“Thank you. I just need to call my friend’s husband.”
“Of course. Is everything okay?”
“Marie hurt her ankle and was taken to the hospital but other than that…its fine.”
“Okay, well go home and rest.” Jay laid a kind hand on her shoulder before moving off to leave Sherry with Cutter as her only shadow.
Sherry made quick calls to Marie’s husband and her father. She tried not to alarm either of them. Both men were headed to the hospital by the time Sherry headed back out to her truck. Sherry had never been overly fond of cops, and this patrolman’s presence made her uneasy. Despite his good looks, he intimidated Sherry. “Don’t you have other people to rescue? I’m heading home now. See?”
“Remember to buckle up,” he ordered as he opened the door to his patrol car.
Relieved he was leaving, Sherry practically dived into her truck. She started the truck then turned the heat on full blast. She flipped on the windshield wipers, but they failed to move under the heavy layer of snow. Grabbing the brush from the floor, she slid out of the truck and collided with what felt like a brick wall.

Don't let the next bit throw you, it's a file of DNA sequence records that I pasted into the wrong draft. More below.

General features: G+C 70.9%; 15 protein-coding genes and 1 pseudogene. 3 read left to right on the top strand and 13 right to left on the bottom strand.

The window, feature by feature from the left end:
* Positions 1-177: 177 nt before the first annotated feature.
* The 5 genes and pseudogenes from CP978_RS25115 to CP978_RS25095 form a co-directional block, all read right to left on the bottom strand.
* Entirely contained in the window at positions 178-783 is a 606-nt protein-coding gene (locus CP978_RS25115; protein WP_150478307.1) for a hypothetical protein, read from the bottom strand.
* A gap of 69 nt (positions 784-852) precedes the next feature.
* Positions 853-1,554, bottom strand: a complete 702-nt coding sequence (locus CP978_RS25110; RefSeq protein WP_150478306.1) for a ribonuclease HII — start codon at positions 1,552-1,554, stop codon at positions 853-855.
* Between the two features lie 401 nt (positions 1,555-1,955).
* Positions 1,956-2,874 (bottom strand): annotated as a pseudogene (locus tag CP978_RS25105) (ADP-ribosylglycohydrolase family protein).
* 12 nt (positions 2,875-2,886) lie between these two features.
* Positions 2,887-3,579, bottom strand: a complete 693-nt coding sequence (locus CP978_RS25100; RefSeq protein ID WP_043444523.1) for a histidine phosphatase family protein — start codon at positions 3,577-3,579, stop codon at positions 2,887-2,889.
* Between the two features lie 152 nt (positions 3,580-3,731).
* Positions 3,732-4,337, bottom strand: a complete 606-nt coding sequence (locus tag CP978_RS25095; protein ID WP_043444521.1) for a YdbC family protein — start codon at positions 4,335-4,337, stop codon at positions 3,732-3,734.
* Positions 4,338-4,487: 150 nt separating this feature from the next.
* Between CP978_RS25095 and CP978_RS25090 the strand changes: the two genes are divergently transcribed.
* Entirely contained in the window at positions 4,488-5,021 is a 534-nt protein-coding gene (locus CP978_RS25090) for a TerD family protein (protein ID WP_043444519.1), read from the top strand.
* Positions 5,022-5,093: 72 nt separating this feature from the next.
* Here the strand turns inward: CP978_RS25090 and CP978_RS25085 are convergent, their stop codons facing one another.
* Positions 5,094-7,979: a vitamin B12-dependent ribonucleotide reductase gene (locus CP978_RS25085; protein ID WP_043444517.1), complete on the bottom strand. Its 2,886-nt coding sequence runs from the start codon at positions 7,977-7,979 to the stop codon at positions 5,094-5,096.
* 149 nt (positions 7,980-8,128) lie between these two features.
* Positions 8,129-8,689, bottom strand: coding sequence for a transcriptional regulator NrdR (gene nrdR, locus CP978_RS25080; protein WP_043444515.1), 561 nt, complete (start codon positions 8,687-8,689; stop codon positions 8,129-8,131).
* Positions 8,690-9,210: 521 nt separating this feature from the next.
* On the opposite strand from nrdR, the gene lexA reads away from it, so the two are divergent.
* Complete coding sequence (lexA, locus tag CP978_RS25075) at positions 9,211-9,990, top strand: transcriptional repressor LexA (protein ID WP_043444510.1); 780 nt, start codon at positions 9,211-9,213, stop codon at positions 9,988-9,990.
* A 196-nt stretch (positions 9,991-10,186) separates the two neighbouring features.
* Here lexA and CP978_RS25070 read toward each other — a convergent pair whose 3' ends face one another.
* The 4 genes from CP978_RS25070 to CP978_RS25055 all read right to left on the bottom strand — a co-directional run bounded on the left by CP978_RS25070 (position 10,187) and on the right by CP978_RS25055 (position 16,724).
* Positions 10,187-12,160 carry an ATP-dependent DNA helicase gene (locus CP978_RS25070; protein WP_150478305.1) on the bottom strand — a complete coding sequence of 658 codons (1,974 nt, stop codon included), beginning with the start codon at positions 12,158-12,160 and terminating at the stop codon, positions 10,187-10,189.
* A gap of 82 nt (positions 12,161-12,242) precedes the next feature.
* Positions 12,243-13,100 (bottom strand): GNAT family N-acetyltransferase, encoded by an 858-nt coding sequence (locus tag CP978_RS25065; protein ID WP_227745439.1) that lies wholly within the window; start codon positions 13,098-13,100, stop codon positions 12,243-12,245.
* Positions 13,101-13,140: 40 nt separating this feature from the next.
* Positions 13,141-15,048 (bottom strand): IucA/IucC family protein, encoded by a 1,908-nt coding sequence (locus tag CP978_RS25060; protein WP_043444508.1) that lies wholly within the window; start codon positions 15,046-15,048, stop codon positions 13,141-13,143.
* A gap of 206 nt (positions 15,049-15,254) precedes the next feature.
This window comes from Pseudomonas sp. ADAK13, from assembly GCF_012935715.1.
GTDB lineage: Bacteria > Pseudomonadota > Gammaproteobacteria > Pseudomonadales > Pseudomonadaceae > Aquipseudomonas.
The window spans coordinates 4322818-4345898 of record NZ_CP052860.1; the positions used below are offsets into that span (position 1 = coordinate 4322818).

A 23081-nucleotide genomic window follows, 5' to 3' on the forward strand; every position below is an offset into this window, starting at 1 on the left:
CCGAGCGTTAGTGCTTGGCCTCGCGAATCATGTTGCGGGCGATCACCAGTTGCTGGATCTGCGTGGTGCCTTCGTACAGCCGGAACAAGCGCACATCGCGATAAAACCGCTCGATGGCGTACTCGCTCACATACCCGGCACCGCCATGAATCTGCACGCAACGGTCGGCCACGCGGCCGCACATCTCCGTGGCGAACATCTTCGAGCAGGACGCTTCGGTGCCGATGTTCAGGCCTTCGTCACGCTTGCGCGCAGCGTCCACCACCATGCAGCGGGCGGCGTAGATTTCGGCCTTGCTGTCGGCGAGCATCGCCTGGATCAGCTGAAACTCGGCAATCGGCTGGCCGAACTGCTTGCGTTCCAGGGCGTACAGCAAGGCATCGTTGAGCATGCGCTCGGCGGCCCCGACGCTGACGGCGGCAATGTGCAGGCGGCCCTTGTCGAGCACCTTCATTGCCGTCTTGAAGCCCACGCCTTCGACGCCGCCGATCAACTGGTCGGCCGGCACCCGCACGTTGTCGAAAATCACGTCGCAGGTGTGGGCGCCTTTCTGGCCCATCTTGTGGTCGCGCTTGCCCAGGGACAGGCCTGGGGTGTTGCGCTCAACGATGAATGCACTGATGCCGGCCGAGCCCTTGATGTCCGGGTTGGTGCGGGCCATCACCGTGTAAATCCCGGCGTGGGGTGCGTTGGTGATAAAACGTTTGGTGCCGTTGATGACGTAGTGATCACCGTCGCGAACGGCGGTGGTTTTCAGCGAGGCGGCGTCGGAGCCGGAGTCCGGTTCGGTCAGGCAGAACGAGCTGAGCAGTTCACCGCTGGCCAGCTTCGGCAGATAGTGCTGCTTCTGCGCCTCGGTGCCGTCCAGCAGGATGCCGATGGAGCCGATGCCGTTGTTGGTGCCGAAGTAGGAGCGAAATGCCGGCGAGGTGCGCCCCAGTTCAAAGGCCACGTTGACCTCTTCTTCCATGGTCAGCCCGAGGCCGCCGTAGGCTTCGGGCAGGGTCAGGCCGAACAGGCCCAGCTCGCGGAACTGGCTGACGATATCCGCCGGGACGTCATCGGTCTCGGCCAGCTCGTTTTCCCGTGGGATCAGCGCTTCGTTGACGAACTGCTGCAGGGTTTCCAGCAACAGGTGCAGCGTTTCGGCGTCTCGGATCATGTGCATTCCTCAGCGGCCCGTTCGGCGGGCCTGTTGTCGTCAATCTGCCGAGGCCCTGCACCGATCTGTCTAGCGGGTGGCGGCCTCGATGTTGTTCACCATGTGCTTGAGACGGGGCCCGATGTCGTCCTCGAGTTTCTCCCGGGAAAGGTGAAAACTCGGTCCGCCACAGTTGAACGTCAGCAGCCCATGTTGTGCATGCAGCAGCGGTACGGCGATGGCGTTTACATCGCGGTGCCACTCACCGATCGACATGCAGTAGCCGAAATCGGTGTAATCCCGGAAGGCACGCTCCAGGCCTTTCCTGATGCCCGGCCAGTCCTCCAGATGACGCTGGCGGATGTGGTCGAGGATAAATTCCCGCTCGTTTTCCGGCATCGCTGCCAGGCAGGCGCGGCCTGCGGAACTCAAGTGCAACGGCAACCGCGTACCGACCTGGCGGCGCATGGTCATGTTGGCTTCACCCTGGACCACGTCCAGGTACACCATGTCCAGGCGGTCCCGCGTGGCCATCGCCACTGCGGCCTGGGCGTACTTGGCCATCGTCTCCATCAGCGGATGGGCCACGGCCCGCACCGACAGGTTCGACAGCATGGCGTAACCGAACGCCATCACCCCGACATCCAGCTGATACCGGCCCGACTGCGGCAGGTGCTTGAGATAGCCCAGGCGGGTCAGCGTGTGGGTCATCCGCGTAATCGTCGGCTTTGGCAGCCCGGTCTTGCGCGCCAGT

Cutter’s hands came out to steady Sherry as she collided with his chest. Her blue eyes shot crystal sparks of irritation. Before she could say anything, Cutter stepped back putting space between them and plucked the brush from her numb fingers. Sherry stood around feeling helpless as he swiped the snow from her windows. He handed her the brush back and a card. “Call me and let me know you got home safe.”
Without a backwards glance he went to his car, opened the door, and folded his long body inside. Sherry watched him drive away. Pain ricocheted through her head as she shook it in confusion. Cautiously, so as not to rock her head, she climbed into her truck. The truck tires spun as she pulled out of the parking lot. Sherry reflexively snapped on her seat belt. She felt slightly relieved once she arrived at daycare and picked up Jacob. The snow didn’t seem to be slackening, and the farther south she drove the road conditions worsened by the blowing and drifting. Sherry got the horses closed up in their stalls for evening and made a light dinner for her and Jacob.